You can also specify that a control should always fade in when the window is opened by using
<xml> <animation effect="fade" time="200">WindowOpen</animation> </xml>
This specifies that it will always start hidden, but will fade in immediately (over a time of 200ms) when the window is opened.
There is also ability to add delays preceding the transistions. For instance
<xml> <animation effect="fade" time="200" delay="200">Hidden</animation> </xml>
would mean that the control will fade out after a delay of 200ms. This is useful for "crossfade" effects, where you want the new control to fade in while the old control is still on screen (and then fade the old one out once the new one is completely opaque).
There are also slide effects available.
<xml> <animation effect="slide" end="30,0" time="200">Focus</animation> </xml>
will slide the control 30 pixels to the right of its normal position when it becomes focused. Note that when it becomes unfocused it will jump back to it's normal position. A Unfocus animation will make it slide back gracefully.
There are also rotate effects available.
<xml> <animation effect="rotate" end="30" center="360,288" time="200">Focus</animation> </xml>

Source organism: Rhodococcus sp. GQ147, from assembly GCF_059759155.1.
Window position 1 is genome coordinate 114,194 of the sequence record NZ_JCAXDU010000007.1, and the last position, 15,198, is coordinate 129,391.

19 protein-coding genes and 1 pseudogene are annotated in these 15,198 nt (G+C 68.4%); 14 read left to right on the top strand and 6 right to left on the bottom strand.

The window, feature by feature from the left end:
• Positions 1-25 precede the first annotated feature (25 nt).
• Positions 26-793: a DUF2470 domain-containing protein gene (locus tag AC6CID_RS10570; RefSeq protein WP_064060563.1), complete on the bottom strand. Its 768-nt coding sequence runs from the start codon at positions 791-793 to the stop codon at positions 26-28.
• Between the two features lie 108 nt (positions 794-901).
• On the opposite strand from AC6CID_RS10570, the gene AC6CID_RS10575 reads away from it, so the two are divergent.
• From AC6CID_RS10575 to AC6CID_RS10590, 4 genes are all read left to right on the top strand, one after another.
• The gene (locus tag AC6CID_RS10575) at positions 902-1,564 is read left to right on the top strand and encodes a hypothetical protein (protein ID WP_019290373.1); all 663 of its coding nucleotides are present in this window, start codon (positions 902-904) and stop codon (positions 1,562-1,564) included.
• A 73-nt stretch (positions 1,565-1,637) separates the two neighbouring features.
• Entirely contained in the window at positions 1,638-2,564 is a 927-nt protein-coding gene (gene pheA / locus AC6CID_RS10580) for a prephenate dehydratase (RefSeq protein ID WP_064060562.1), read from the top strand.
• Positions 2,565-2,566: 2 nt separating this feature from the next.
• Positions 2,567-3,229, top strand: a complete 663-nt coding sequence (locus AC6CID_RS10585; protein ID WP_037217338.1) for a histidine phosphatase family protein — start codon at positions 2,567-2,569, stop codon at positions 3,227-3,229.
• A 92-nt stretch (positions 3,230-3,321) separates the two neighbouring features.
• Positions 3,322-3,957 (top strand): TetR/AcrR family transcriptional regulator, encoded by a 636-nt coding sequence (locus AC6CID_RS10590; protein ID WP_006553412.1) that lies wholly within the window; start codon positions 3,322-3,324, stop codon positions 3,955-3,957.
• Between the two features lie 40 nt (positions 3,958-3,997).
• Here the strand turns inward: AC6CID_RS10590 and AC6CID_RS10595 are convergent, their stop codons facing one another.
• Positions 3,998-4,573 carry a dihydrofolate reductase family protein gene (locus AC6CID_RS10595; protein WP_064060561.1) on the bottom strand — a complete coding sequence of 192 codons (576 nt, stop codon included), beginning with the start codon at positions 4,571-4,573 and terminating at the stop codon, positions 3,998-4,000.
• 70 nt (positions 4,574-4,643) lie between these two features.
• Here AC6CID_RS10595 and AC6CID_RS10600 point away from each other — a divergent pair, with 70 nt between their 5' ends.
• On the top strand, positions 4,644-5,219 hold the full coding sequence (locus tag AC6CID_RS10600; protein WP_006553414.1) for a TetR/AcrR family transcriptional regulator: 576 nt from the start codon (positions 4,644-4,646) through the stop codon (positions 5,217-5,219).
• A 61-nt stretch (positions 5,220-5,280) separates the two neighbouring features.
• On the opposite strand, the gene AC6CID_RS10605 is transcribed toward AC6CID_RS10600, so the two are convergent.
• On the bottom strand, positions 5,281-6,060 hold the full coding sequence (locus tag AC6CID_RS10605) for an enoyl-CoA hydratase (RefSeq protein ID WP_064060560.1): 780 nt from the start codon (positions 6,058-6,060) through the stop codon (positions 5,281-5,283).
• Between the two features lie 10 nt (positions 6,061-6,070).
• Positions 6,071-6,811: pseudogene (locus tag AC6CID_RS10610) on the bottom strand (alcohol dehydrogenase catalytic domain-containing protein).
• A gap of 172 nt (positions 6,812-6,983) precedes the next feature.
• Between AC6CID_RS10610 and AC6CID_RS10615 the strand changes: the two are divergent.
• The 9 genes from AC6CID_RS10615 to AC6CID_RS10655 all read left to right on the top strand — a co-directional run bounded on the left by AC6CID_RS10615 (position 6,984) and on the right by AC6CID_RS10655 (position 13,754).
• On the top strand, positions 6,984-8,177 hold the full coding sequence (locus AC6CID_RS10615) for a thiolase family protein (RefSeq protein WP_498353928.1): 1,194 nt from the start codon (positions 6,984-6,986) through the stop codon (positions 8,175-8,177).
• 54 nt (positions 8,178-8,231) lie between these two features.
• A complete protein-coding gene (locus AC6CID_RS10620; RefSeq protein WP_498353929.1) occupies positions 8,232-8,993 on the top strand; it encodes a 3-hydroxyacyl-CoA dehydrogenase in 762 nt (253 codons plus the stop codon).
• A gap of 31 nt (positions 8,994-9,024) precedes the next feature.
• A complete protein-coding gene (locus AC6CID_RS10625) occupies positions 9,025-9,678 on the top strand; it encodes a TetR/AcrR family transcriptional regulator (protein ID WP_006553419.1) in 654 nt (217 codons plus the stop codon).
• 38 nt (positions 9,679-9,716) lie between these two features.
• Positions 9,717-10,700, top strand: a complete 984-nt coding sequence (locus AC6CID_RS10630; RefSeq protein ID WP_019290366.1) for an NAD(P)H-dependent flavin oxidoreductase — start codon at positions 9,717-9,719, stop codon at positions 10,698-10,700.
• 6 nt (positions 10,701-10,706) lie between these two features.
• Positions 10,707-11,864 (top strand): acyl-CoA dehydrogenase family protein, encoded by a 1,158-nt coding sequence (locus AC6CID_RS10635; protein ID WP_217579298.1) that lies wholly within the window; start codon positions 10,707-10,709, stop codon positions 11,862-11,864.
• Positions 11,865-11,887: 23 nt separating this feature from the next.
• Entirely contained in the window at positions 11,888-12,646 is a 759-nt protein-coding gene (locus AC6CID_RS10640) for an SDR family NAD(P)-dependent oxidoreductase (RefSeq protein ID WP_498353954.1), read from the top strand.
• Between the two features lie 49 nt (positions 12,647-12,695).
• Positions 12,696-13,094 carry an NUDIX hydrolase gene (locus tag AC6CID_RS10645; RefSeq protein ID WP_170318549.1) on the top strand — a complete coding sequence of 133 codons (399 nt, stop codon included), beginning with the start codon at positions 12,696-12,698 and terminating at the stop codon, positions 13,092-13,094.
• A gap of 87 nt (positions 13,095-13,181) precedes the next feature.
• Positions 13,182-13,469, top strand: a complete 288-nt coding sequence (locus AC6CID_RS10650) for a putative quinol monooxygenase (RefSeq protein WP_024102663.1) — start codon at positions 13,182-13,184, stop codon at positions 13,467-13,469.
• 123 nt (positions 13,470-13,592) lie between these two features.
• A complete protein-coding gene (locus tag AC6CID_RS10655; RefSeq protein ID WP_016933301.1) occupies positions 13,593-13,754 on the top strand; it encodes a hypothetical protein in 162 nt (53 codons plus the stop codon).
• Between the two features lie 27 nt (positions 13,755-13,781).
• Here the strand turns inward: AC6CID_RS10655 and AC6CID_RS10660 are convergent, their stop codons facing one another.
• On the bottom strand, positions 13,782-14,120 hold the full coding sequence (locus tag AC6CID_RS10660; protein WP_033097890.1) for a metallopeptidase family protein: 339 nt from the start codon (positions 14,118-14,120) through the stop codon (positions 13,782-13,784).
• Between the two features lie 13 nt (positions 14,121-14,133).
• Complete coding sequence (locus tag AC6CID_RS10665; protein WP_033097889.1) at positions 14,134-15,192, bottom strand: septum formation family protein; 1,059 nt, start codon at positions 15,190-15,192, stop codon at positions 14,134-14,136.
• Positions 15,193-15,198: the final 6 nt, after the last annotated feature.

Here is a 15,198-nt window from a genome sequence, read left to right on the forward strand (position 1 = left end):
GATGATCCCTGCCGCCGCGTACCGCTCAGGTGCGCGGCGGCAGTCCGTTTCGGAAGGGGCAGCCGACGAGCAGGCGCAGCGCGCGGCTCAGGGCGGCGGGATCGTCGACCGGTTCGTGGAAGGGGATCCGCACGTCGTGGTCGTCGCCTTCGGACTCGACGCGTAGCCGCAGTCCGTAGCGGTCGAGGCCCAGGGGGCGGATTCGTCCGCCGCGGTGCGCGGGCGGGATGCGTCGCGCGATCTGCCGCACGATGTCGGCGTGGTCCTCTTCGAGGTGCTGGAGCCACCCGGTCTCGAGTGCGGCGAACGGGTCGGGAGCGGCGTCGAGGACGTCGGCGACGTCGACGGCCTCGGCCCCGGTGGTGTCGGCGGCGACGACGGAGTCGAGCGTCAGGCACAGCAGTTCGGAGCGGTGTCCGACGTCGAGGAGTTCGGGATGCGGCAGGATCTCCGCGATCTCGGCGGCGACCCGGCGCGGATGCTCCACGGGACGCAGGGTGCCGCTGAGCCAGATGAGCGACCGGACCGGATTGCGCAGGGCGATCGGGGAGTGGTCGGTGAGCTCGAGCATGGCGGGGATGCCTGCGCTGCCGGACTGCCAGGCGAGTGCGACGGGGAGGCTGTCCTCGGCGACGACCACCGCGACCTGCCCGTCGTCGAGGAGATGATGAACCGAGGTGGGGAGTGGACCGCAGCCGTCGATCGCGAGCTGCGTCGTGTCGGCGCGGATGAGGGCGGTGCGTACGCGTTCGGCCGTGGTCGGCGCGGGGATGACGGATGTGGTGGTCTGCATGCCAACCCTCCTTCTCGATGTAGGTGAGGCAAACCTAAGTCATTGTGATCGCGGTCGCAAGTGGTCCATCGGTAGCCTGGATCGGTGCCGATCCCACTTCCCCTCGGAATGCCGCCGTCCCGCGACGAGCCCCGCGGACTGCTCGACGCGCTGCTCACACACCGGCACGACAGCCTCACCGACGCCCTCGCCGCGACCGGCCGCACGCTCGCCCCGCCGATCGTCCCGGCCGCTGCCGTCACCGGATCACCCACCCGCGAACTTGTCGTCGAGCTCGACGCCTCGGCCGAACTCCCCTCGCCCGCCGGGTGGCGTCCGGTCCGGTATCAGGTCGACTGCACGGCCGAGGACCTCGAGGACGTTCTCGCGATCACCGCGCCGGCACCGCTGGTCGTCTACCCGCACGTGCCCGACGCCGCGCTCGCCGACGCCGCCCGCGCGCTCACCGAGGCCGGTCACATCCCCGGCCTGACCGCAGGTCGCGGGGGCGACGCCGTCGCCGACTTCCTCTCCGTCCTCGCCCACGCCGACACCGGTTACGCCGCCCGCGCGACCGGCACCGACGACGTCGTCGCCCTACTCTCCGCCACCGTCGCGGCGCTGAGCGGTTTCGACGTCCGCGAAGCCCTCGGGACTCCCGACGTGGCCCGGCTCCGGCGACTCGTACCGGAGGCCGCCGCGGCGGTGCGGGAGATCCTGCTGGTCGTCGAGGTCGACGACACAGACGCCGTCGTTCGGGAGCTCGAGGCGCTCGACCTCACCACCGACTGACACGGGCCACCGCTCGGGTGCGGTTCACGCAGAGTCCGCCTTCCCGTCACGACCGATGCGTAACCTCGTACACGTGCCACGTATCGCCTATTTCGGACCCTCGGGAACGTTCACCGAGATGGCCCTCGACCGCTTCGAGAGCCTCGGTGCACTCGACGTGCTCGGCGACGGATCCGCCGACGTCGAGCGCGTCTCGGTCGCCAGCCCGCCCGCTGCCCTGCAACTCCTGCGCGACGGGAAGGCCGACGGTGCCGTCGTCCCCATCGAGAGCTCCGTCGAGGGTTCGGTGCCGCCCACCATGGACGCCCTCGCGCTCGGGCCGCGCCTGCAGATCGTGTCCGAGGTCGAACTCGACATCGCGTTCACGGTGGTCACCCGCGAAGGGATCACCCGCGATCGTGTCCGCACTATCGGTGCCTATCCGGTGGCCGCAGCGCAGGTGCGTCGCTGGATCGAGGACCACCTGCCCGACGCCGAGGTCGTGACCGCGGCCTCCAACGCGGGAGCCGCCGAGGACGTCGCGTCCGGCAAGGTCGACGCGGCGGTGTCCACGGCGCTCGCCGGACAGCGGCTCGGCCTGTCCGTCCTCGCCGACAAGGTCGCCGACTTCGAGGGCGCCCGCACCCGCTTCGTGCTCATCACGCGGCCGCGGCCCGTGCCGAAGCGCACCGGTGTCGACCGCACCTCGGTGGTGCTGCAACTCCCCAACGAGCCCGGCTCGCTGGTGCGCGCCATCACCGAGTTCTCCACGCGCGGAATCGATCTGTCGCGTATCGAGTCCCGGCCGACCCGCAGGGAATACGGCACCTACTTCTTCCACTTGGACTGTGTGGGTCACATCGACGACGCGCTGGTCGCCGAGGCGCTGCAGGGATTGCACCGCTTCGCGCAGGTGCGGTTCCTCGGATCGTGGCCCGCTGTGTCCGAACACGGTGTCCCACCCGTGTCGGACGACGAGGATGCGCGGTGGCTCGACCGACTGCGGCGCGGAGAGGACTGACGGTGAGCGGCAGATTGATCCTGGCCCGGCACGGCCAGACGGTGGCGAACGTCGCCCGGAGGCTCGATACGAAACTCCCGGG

will rotate the control 30 degrees counter clockwise about the center of a PAL screen (360,288) when the control becomes focused.
And we also have zoom effects.
<xml> <animation effect="zoom" end="120" center="360,288" time="200">Focus</animation> </xml>
will zoom the control to 120% of its normal size when the control becomes focused, with the zoom centered at the center of a PAL screen (360,288). You can zoom each dimension by different amounts (effectively a stretch operation) as well. To stretch a control an extra 50% horizontally when focused, we can use
<xml> <animation effect="zoom" end="150,100" center="360,288" time="200">Focus</animation> </xml>
An example of a condition attribute is:
<xml> <animation effect="slide" start="-120,0" time="200" condition="Window.Previous(Home)">WindowOpen</animation> </xml>
This will cause the slide animation to only be performed if you are coming to this window from the Home window.
An example of a Conditional animation type is:
<xml> <animation effect="slide" start="-120,0" time="200" condition="Control.HasFocus(2)">Conditional</animation> </xml>
This will cause the slide animation to only be performed when the control with the id of 2 gains focus.
An example of a fade animation with a pulse:
<xml> <animation effect="fade" start="20" time="200" pulse="true">WindowOpen</animation> </xml>
This will cause the control to start at 20% opacity and fade to full in 200 milliseconds and fade back to 20% opacity and keeping looping in that fashion